Two new changes to the definitions are the addition of placeability and colorful flags.  If placeability is set, the element will show up on the GUI to be placed.  If colorful is set, the colors will be varied slightly (see the screenshots).

Next up, seeing if I can come up with more elements to play with…

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Sandbox - Interactivity

I know I’ve already updated this project twice within the past 24 hours, but third time’s a charm.  This time, it’s interactive!

I’m using the same rules as last time (with the tweaks I mentioned).  The main difference are that you can left-click anywhere on the screen to add a blob of fire or right-click to add a new blob of plant.  It’s still not really a game per-say, but it’s got the makings of one!

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Sandbox - Reactions

So I stayed up entirely too late last night / this morning and decided to go ahead and add reacti0ns to Sandbox.  Turns out, it was far easier than anything that I’ve implemented thus far on this project.  I spent some of the day (when I wasn’t at the family Thanksgiving celebration) tweaking a few things to make it look a little better.

Basically, reactions have four parts: a core, reactants, a chance, and (possibly) a product.  The core is the particle that will be reacting.  The reactants (each given with a concentration) are the neighboring particles.  The chance adds a bit of randomness to reactions and allows particles to fade (see the fire below).  The product (if present) is the result of the reaction.

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Sandbox - And so it begins

For the past few years, I’ve been fascinated by falling sand / particle simulation type games (like this one).  Enough so that I’ve set out to make one a fair number of times.  Each time, I’ve advanced my own techniques by a little bit, finding new and better ways to make digital sand.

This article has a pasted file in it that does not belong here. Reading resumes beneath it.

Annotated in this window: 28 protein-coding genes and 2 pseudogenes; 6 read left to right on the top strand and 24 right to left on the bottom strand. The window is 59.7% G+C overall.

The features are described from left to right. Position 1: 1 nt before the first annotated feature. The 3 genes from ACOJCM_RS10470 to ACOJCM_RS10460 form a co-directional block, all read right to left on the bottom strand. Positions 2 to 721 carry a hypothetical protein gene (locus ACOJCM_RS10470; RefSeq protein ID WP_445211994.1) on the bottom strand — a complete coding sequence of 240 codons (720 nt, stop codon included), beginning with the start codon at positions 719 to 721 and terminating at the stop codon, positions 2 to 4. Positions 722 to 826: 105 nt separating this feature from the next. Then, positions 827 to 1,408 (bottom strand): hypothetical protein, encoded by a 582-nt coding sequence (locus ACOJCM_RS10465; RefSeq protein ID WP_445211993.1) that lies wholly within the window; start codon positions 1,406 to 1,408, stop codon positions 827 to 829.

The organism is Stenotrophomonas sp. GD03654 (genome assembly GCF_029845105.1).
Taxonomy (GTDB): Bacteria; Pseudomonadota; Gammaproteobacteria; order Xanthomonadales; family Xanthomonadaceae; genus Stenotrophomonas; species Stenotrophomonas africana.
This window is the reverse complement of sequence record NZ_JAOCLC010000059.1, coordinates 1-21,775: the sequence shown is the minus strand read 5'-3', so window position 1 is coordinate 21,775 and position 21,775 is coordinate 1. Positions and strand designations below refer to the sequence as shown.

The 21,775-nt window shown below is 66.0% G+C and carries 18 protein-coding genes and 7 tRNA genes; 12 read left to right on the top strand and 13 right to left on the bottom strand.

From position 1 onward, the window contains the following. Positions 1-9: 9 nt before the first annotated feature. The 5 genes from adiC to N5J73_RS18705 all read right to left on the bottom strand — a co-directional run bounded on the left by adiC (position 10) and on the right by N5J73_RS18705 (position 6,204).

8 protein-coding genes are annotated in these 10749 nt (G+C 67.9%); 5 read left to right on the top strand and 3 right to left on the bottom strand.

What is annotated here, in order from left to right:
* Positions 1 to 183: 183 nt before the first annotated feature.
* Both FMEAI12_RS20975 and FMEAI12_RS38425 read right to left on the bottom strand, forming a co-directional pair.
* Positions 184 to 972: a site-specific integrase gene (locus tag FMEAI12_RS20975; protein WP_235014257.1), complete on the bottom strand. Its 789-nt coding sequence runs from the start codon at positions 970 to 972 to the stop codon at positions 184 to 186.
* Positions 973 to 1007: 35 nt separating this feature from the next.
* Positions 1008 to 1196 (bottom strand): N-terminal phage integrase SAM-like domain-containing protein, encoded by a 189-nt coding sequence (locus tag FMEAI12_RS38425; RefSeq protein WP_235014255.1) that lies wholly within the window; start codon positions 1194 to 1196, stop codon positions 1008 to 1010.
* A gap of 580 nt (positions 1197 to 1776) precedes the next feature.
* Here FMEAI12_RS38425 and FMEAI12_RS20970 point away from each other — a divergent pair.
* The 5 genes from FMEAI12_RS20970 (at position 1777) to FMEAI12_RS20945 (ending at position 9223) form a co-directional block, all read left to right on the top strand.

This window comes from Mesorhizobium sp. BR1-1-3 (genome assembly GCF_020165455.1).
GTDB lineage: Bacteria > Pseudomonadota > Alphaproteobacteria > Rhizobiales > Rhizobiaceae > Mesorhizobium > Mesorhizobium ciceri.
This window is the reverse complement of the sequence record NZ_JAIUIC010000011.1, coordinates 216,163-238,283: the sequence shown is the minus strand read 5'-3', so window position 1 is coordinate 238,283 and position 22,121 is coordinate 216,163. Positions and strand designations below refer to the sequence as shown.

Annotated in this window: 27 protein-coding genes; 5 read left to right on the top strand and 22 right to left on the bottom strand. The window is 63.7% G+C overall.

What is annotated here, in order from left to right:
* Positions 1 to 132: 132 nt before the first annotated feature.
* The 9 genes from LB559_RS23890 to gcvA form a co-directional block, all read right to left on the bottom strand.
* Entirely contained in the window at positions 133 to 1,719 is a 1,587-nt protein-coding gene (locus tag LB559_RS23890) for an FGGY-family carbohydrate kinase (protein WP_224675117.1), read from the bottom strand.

This time around, I’m going to try to use C# with SDL.NET for all of my graphical work and a simple grid for all of the particle data.  Rather than looping over the grid, I will be using quadtrees to only update the regions that actually need to be updated.  So far the results are promising!

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FLAIRS 2010

The fall quarter has ended and thus so has the AIGS 2009 project. Version 0.2.04 is the last version that I will (most likely) be updating. I think that an independent study group will be working on the version for next year, and I wish them the best of luck. On a brighter note, Prof. Wollowski and I have written a paper based on the AIGS project and have submitted it to FLAIRS 2010 (an AI conference in Florida).

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AIGS 2009 Update

Bug fixes:

  • Flag respawning is more solid (not completely guaranteed though, because I haven’t actually been able to duplicate the issue).
  • Should cause an error if you try to capture your own player.

Thanks to Chris Covert for testing the problems that I was having.